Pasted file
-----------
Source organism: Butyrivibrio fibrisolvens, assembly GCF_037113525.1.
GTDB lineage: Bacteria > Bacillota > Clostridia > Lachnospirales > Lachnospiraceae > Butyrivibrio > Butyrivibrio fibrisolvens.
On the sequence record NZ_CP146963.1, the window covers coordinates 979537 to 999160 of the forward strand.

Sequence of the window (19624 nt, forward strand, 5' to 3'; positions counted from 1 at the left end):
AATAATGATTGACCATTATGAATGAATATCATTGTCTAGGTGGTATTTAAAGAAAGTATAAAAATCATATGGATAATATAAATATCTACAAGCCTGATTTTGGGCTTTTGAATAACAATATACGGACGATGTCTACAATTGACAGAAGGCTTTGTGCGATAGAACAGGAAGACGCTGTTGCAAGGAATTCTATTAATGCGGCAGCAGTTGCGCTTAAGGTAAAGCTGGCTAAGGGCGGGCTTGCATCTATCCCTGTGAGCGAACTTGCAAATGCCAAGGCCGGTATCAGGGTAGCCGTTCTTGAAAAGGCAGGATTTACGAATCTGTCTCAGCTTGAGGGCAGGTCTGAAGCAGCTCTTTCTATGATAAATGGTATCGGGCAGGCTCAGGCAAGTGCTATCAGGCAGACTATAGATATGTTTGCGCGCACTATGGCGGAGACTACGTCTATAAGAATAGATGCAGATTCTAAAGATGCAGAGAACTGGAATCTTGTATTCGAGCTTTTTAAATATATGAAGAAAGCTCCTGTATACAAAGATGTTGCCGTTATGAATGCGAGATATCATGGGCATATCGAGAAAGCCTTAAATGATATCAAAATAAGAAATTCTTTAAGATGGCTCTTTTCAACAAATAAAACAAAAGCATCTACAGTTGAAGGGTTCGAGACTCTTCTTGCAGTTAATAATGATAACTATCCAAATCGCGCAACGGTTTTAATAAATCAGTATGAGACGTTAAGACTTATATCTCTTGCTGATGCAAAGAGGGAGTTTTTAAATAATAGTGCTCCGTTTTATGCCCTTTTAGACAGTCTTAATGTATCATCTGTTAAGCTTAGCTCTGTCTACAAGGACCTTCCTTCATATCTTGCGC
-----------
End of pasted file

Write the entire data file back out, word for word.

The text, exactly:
Source organism: Butyrivibrio fibrisolvens, assembly GCF_037113525.1.
GTDB lineage: Bacteria > Bacillota > Clostridia > Lachnospirales > Lachnospiraceae > Butyrivibrio > Butyrivibrio fibrisolvens.
On the sequence record NZ_CP146963.1, the window covers coordinates 979537 to 999160 of the forward strand.

Sequence of the window (19624 nt, forward strand, 5' to 3'; positions counted from 1 at the left end):
AATAATGATTGACCATTATGAATGAATATCATTGTCTAGGTGGTATTTAAAGAAAGTATAAAAATCATATGGATAATATAAATATCTACAAGCCTGATTTTGGGCTTTTGAATAACAATATACGGACGATGTCTACAATTGACAGAAGGCTTTGTGCGATAGAACAGGAAGACGCTGTTGCAAGGAATTCTATTAATGCGGCAGCAGTTGCGCTTAAGGTAAAGCTGGCTAAGGGCGGGCTTGCATCTATCCCTGTGAGCGAACTTGCAAATGCCAAGGCCGGTATCAGGGTAGCCGTTCTTGAAAAGGCAGGATTTACGAATCTGTCTCAGCTTGAGGGCAGGTCTGAAGCAGCTCTTTCTATGATAAATGGTATCGGGCAGGCTCAGGCAAGTGCTATCAGGCAGACTATAGATATGTTTGCGCGCACTATGGCGGAGACTACGTCTATAAGAATAGATGCAGATTCTAAAGATGCAGAGAACTGGAATCTTGTATTCGAGCTTTTTAAATATATGAAGAAAGCTCCTGTATACAAAGATGTTGCCGTTATGAATGCGAGATATCATGGGCATATCGAGAAAGCCTTAAATGATATCAAAATAAGAAATTCTTTAAGATGGCTCTTTTCAACAAATAAAACAAAAGCATCTACAGTTGAAGGGTTCGAGACTCTTCTTGCAGTTAATAATGATAACTATCCAAATCGCGCAACGGTTTTAATAAATCAGTATGAGACGTTAAGACTTATATCTCTTGCTGATGCAAAGAGGGAGTTTTTAAATAATAGTGCTCCGTTTTATGCCCTTTTAGACAGTCTTAATGTATCATCTGTTAAGCTTAGCTCTGTCTACAAGGACCTTCCTTCATATCTTGCGC